Thus, my wife, trying to be overly polite about saying, “I don’t like that restaurant.” Half the time, she will go to the restaurant to keep the status quo because it seems like the group wants to do it, whereas a boy wouldn’t think twice about saying, “I don’t like that place.” On the opposite side, boys who hang out in groups never accuse each other of being bossy because the leader in a group is expected to tell lower-status boys what to do.Children learn their linguistic style from their groups of friends from a very young age. Click To Tweet
Boys learn to use language to negotiate their status in a group by displaying their abilities, skills, knowledge, challenging others, resisting challenges and giving orders. Everything’s about status. You’re either one up or one down. They tell jokes and stories. They brag a little bit. Boys are very physical in how they express themselves, especially in sports.
Boys tend to follow the best athlete that tends to be pretty good. That’s how they show off. We must start with that because almost everything else we are going to get into in this outline is based on social norms that boys and girls are largely hanging out in gender-specific cliques as they grow up, how they learn to communicate and what their norms are.
There are a few things I want to talk through. You will find this funny. I may have told you some of this story before. Before kids, my wife and I were married a little while. Things change and you get comfortable. The thing that you did when you date, some of it is you are putting on your best face and progressed to the mean. When you become yourself, you start scratching yourself publicly or doing things that you wouldn’t have done at one point. You fart or burp a bit more than you used to. We are lying in bed and having a fun conversation giggling. She goes through her list of grievances and there were twelve of them.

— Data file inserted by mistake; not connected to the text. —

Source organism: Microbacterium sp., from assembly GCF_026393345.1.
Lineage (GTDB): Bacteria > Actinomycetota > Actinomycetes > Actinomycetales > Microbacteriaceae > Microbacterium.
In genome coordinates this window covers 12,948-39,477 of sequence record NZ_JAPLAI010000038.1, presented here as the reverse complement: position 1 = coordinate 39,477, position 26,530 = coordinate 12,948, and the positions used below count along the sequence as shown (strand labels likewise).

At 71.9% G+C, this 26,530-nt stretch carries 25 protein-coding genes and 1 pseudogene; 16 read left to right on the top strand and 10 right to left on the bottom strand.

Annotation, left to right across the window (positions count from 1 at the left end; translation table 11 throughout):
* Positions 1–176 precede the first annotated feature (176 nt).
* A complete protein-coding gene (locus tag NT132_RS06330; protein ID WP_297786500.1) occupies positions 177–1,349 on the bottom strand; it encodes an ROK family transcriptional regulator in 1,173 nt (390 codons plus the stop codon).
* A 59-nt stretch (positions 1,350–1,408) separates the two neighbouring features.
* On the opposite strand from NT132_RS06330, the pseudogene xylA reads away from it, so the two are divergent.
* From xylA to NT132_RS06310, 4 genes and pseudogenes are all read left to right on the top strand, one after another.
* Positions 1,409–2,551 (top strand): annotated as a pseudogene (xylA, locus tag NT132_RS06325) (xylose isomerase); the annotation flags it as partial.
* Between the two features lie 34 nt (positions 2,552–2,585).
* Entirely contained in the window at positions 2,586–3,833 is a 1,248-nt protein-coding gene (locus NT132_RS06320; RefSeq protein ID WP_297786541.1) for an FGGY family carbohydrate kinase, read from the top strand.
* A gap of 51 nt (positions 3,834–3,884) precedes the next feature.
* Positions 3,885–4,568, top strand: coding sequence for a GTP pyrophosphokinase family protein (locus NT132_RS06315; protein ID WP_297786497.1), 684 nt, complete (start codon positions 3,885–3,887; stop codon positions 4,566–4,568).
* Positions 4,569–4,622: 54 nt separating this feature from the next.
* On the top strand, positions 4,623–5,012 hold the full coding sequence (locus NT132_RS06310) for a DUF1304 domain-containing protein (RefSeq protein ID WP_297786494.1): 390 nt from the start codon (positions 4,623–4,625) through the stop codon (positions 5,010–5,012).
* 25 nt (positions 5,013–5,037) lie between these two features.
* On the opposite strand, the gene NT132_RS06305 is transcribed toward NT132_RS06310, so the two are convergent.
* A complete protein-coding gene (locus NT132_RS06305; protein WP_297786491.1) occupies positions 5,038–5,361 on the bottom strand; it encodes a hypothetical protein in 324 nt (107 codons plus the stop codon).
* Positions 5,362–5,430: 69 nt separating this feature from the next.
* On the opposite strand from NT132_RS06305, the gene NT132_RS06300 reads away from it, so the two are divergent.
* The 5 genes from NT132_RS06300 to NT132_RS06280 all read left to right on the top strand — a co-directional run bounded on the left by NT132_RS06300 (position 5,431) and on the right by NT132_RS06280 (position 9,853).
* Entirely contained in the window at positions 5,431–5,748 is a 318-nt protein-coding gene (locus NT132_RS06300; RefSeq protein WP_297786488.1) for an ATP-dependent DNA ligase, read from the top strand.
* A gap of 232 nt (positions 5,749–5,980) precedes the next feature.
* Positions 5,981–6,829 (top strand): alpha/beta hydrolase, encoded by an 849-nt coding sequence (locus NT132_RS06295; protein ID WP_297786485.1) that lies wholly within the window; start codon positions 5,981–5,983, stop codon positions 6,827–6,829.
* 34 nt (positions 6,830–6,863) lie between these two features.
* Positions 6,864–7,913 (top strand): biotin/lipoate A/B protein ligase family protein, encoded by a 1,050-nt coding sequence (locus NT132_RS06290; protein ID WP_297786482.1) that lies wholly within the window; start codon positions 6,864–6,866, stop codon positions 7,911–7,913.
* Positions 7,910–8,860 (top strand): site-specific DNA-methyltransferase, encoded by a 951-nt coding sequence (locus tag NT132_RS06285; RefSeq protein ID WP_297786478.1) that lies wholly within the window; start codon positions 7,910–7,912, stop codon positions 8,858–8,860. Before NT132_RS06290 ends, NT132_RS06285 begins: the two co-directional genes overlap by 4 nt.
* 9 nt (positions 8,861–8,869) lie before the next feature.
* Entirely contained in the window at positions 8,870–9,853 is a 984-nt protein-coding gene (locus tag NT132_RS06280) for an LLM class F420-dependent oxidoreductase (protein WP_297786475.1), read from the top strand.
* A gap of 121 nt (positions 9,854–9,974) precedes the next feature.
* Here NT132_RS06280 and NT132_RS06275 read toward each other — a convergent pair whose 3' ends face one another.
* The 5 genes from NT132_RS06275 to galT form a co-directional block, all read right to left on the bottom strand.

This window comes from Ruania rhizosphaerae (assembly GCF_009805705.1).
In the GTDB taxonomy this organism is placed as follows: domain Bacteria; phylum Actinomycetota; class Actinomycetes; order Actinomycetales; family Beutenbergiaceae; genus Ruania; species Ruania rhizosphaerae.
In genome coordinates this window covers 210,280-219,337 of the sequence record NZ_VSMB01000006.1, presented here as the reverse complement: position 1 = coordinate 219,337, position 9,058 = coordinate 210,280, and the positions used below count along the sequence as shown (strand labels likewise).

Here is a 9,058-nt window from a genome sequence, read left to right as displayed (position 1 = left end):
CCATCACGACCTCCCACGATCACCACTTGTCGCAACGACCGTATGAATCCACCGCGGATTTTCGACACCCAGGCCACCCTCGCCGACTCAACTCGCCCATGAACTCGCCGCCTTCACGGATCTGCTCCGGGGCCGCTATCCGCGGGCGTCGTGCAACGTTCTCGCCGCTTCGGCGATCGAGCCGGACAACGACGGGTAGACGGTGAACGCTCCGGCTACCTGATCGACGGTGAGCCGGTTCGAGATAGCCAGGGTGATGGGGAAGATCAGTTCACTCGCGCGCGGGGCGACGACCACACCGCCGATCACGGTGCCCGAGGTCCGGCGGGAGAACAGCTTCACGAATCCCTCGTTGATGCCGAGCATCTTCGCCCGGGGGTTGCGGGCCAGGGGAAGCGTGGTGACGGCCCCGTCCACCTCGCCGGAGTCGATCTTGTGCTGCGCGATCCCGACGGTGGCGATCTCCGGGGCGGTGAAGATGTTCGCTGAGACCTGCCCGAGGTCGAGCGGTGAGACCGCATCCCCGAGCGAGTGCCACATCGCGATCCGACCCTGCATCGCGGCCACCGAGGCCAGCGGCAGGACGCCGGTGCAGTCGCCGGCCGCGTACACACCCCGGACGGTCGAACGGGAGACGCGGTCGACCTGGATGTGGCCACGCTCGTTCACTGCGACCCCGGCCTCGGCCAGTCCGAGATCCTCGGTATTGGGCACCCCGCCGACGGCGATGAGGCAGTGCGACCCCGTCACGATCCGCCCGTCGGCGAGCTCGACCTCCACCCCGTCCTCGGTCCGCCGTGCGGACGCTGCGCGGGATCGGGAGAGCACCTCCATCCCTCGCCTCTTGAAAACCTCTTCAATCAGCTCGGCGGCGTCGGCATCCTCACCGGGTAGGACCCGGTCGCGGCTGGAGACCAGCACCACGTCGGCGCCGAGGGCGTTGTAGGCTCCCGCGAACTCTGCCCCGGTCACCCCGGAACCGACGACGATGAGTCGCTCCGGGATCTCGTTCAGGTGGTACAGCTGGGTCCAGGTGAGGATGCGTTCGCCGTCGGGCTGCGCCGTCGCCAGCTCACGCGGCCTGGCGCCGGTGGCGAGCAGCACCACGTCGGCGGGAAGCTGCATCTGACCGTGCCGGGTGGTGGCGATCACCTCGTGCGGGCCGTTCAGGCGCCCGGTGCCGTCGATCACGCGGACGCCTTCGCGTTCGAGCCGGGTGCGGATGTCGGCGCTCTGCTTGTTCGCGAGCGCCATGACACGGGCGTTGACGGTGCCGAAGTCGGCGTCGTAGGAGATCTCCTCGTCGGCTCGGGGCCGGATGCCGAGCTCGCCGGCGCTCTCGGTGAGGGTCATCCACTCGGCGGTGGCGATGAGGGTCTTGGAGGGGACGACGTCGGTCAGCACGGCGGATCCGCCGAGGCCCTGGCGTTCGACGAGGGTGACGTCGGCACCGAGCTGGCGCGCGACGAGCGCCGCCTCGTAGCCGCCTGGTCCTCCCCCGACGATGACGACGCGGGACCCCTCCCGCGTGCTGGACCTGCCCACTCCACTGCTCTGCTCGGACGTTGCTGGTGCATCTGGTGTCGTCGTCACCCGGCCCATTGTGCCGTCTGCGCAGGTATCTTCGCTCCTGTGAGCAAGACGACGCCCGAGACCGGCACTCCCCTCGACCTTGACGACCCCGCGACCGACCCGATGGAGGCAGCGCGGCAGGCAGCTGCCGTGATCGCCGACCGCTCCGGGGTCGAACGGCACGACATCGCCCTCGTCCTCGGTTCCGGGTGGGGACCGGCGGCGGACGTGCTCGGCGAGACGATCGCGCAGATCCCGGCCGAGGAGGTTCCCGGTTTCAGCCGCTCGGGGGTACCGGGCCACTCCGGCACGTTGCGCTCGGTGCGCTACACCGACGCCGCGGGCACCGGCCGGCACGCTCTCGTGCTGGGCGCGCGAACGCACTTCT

She keeps smashing me with them. I giggled. I paused and my reply was, “You have become bossy.” She bursts out in laughter like, “True.” What Ian was talking about what is and isn’t socially acceptable with girls clearly, it’s not the opposite when girls are talking to boys, especially with their husbands. There is a major sex element of all of this. The other thing that is fascinating that we know we uncovered in our research and are going to talk about is that perception is very different between men and women, too.
A man could think that something is over and a woman doesn’t. One of the quotes that came up is they’ve got into a fight and the woman said to the man, “You are pretending this is over.” The man’s response was, “Who’s pretending? It never happened.” Puzzled by her questions as she had been hit by his behavior. “It happened and it’s over,” he said. What she took as a literal fight, to him, was routine or part of daily negotiation. It was a ritualistic fight. The sex thing happens and we get comfortable in our groups. We are made to in a Yahtzee sleeve get mixed around with all these other people in the workplace ground. It’s different and what you perceive is different.